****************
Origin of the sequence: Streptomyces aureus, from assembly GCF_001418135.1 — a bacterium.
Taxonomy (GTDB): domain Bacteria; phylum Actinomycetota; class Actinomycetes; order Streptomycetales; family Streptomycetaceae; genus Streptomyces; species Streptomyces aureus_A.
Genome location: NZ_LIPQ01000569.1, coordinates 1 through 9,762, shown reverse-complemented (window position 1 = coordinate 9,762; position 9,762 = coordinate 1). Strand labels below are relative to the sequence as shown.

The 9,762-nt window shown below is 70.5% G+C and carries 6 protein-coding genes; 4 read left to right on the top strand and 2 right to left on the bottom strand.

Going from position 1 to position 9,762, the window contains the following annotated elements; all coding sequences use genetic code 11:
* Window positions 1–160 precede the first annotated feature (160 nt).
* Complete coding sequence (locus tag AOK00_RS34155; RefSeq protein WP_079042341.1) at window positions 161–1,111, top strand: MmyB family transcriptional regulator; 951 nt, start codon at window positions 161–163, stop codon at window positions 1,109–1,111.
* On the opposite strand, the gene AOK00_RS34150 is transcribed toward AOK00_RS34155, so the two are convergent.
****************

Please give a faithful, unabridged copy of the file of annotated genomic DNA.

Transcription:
Origin of the sequence: Streptomyces aureus, from assembly GCF_001418135.1 — a bacterium.
Taxonomy (GTDB): domain Bacteria; phylum Actinomycetota; class Actinomycetes; order Streptomycetales; family Streptomycetaceae; genus Streptomyces; species Streptomyces aureus_A.
Genome location: NZ_LIPQ01000569.1, coordinates 1 through 9,762, shown reverse-complemented (window position 1 = coordinate 9,762; position 9,762 = coordinate 1). Strand labels below are relative to the sequence as shown.

The 9,762-nt window shown below is 70.5% G+C and carries 6 protein-coding genes; 4 read left to right on the top strand and 2 right to left on the bottom strand.

Going from position 1 to position 9,762, the window contains the following annotated elements; all coding sequences use genetic code 11:
* Window positions 1–160 precede the first annotated feature (160 nt).
* Complete coding sequence (locus tag AOK00_RS34155; RefSeq protein WP_079042341.1) at window positions 161–1,111, top strand: MmyB family transcriptional regulator; 951 nt, start codon at window positions 161–163, stop codon at window positions 1,109–1,111.
* On the opposite strand, the gene AOK00_RS34150 is transcribed toward AOK00_RS34155, so the two are convergent.